Where one wrongrully takes ftom the possession of another any article of personal property, the party from whom it is taken can, undoubtedly, recover the possession, or the value of the property, without reference to the quel:ltion as to who really owns the goods. The title win not even be inquired into, unless the defeudant connects himself with it. It is enongh that one has wrongfully taken goods from the possession of another. He must return them, or respond to the extent of their value. So, in this state, from its first organization, a party who has been dispossessed of land by a party having no title, can recover that possession on his mere pOl:lsessory title and ouster, and the wrong-doer will not be permitted to show an outstanding title, without connecting himself with it. These cases have no bearing upon tbe question now in issue, bnt depend npon other c::msiderations. In TVvud v. G1'Ufin, already cited, the COlirt says:
'This case is unlike the case of gcods in the Irll1ds of carriers, factors, wharfillgprs. ami other agents, who are responsible for tnem to their principals, beeallse of the different rnles that apply to lands and In te.e case of I:ul\ls ill the pol:lsessioll of a tenant, his interest aiM;' the interest oj' the landlord are distiuctly marked and eatil!j separated,. and j'or injuries tf) either, there are appropriate and remedie<, while as to gouds there is, in general, 1/0 SUGh dlstmdion,. and sIlch is the effect !jimn by the [wo to the j'act oj' pos· S,,:1sioh, that either trespass or tro'oer may be maintained against Ol1e who 7JlrDr/!!.fully depri'Ves alia/Iter oj' sitch possession, Illi,' hout 'Iny injllrg to the ultitle. l;'.It lJeyonu this, the authorities, so far as we have any, are oppo,e,z if) the claim vf the tennnt to TeUf)()er dama!Jes Inr an inju1'y to the inhe"itance until he has ,first satisfied the [,mellord,. and there is nothing in the state of the law ill respect to sneh agents. carriers, and others in the posses. sion of goods, that would induce us to extend it to a case like tl,ig." Iu. 240.
I am satisfied that the plaintiff cannot recover for set out in the first count until he bas either repaired, or made satisfaction to the lessors. The demurrer must be sustained as to the first count, and overruled as to the second, which is for inj uries to the estate of the tenant; anu it is so uruered.
(C;rcuit Court, N. D. Ohio, W. D.
ta'n Iron which was cla3sifieJ h\" the collector of the port of importation ns "axles," of c. hammel'ed"iron " whether sl1ch cla3sl!ied iron was propel' is a 'luestion of fact, to be tried hy a' jury. and if the jury have any doubts as to whether or.not slIch iron was properly cla3sifiel and eh:\r,ged for:1_ "axles," tl!ey should g1ve plaintilI the heneat of SllCtl UOllut, aUlI find a verdict for h1m.
!n an action to recover the exce,s of tiuty chargcu. for the imp'lrtation of CCI'-
OF bIPORTATIOXS-ACTfoX TO
SAME-BuRDEN OF PnOOF-PLAINTIFF' TO RAVE BENEFIT OF DOUBT.
In such a case, as in all other civtl caSCi, the case is to ue deeiueu by s preponderance of proof. The hurtlen of proof to show that the articles were dntiaLle is Oil the gO\'ernment; and the government, by a fair preponderance of proof, must estaLlish what they cmim in that regard.
3. SAME-DEGREE OF PHOOF'.
If tIll' articles were in fact" axles," such as named in the statute, less prOOl would Le requ:reJ to sh ,w that they were unlLrstuod to be so in commercial tra:lsactions; but if th,'y were not In flet "axle;," gre"tcr evidence would Le. rCllui[cd to show that they were un lerstood to he axles in the commerce and tmoe of the country, and so recognized. 4. i::l..U fE-N.UfES OF' hiPOIITA'I'IONS IN TAHIFF' LAWS-(JONSTRUCTfON. The names given to the d,lIerent articles in the tarilI laws are to be nnderstooo and construed to mean what they were u:Hlerstood tu m"an in the CUIllmerce and trade of the country, and among 1hose engagcd in trale and commerce at the time of the pas:;age of the acts, aud as reeugnlzld by the CustOIllS department at the same tuue, and not at pcriods since the passage of the law.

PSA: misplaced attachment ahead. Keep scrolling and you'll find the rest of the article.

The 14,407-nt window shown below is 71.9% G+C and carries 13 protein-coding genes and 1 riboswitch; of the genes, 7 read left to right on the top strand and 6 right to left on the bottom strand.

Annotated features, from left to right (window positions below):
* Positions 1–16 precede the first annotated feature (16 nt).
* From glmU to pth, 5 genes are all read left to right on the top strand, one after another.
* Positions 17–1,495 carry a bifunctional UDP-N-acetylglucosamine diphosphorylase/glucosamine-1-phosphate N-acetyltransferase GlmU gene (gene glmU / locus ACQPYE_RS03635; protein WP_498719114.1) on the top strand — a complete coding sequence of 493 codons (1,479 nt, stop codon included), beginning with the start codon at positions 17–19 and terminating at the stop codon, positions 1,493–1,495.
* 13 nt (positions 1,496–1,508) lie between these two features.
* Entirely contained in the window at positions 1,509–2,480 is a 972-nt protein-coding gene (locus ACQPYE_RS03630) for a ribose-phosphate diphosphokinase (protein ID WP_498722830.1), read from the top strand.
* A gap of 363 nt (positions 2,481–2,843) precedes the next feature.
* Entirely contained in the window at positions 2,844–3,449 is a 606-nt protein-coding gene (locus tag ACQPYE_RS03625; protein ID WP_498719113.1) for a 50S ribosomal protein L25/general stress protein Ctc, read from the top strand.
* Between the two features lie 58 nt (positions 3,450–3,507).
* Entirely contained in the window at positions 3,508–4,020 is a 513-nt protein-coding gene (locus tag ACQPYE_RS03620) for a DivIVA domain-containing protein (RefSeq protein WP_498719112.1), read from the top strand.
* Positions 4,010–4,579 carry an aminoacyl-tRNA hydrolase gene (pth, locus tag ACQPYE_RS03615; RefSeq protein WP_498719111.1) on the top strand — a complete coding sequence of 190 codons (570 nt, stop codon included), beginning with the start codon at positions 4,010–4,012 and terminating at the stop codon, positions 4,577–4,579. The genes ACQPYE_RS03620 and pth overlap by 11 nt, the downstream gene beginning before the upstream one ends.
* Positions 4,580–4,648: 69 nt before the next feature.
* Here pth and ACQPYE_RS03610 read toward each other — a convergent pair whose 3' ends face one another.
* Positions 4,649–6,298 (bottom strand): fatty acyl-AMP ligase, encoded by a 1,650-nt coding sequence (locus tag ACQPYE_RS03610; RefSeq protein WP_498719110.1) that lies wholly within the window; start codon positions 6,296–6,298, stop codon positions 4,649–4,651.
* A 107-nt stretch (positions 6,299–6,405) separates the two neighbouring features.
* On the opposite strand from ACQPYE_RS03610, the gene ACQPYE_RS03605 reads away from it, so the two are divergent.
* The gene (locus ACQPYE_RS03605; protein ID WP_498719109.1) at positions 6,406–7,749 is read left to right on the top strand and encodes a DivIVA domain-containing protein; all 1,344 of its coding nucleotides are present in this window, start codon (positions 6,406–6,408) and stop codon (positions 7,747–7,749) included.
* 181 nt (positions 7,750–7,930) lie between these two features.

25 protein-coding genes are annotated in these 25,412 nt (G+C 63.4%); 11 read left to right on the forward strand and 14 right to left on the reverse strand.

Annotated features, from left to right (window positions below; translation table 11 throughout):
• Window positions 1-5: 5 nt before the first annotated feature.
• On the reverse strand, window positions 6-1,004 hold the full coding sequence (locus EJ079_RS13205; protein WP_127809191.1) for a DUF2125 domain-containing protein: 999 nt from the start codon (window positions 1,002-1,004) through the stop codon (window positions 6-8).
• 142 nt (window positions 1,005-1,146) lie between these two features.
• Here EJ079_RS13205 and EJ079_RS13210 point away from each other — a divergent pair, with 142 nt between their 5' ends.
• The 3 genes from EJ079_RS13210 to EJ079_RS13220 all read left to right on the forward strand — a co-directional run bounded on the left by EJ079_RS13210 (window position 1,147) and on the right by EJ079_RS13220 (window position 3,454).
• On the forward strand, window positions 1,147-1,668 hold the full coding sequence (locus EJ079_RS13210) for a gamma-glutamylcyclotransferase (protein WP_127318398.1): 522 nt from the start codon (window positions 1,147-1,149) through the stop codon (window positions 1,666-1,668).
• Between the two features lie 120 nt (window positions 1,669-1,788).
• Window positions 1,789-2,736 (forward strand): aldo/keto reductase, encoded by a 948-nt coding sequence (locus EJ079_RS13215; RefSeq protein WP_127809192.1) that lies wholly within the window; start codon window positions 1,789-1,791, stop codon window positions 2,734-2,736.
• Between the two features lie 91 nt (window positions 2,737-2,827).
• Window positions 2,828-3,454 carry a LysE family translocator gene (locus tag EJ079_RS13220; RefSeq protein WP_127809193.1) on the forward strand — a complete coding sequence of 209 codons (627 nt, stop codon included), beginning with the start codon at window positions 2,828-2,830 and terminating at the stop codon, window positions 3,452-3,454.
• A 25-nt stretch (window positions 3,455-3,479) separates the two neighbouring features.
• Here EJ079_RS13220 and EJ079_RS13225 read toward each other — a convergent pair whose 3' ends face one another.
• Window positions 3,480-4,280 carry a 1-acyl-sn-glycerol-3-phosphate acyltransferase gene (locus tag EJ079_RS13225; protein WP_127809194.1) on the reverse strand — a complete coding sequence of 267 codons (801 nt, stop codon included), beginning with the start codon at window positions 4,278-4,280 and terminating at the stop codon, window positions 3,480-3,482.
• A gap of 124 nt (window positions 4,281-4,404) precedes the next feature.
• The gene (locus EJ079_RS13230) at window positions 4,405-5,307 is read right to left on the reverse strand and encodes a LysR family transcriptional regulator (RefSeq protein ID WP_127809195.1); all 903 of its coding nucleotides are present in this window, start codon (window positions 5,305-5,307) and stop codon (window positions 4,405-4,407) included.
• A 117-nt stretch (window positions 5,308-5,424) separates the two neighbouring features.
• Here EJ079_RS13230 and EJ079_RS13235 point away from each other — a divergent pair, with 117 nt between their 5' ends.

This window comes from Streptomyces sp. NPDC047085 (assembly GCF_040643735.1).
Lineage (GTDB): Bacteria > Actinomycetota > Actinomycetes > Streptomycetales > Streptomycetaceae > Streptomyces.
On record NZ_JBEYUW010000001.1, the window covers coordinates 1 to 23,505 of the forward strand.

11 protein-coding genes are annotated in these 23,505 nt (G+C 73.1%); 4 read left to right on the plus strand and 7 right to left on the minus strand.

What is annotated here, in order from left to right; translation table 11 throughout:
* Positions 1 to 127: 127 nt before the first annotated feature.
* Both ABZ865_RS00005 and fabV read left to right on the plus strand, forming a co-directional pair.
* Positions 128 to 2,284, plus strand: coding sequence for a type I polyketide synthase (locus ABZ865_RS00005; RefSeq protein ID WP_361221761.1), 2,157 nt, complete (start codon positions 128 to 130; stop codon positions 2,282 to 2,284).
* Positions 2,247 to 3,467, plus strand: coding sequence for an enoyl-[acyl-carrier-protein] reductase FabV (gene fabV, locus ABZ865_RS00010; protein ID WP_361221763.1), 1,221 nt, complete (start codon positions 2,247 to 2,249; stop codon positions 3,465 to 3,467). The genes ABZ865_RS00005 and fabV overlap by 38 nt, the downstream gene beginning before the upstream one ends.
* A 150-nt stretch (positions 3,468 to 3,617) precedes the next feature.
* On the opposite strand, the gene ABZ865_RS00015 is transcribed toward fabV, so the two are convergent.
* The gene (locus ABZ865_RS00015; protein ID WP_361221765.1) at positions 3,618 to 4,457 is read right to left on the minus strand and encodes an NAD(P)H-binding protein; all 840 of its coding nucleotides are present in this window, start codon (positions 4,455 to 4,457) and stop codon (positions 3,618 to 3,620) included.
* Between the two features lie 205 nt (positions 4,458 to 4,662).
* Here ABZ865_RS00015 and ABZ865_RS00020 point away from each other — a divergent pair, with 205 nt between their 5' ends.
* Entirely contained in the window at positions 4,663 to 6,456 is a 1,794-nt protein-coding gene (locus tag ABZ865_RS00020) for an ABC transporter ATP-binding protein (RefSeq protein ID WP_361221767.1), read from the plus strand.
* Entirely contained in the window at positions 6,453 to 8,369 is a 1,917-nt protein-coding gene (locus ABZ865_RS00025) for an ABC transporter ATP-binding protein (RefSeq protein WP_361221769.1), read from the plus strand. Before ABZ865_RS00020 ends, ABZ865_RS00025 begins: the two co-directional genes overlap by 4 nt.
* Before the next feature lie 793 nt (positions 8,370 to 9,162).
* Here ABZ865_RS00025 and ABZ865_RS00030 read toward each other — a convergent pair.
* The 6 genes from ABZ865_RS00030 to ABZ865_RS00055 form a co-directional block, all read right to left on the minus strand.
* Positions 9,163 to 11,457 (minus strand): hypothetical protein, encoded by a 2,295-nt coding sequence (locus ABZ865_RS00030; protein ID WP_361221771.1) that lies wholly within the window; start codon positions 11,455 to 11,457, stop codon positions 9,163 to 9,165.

The commercial charactcr of import:ltions does not depend upon the mcre fact that they were or were not .tin. ,,-'/.I·d Itxles, but whether they were understood and recognized in cummerce and the husinl'3S of tmle as axles, ur those l'ngnged in such trade. at the time of the passage of the bw.
S.um-MI£AsUHE 010' DAMAGES.
If the jury find for the plaintiff they should render a verdict in his favor for (hc diliereuce the rates of dutyelmrgl'd a.,rJ. the pl'Opcr charge, with intere3t from the time the sum of money was p:lld unLil tlltl tirst day of tbo term at which the case is triccl.
At Law. Storck cf; Shuman, for E. II. Egglestun, U. S. Dist. Atty., for defendant. WELKER, J., (chI1T!Jing jury.) The plaintiff, bemg a dealer in all Barts of iron at the city of Chicago, imported from LiverpOOl to the city of Toledo, to fill a contract with a car-manufacturing company of Lafayette, Indiana, 1,OUO pieces of iron, formed in a shape and size .to be used as car a:::les, in the manufacture of railroad cars by the car company. They were called in the shipment "iron forgings for axles." When they arrived at the port of Toledo the collector reqnired him to pay the duty provided by law to be charged upon "axles," being cents per ponnd. 'l'he plaintiff claimed he was only to be charged the duty required to be paid on bars of "rolled or hammered iron," being but It cents per pound. The plaintiff paid the collector, under protest, the sum of cents per pound, and this suit is to recover from the defendant, under the provisions of the statute, the difference between these rates of duty; being the sum of $3,ti77.IO, and interest thereon from the different times at which the sums were paid. The statutes of the United States, (section 2504:, in Schedule E,) after describing various forms of iron manufactures, and fixing the duty on each class, provides that on "all other de8criptions of rolled or hammered iron, not otherwise provided for, one cent and onefourth per pound." Afterwards, and in another part of the section, after also various forms of iron manufactures, provides v.17,no.3-15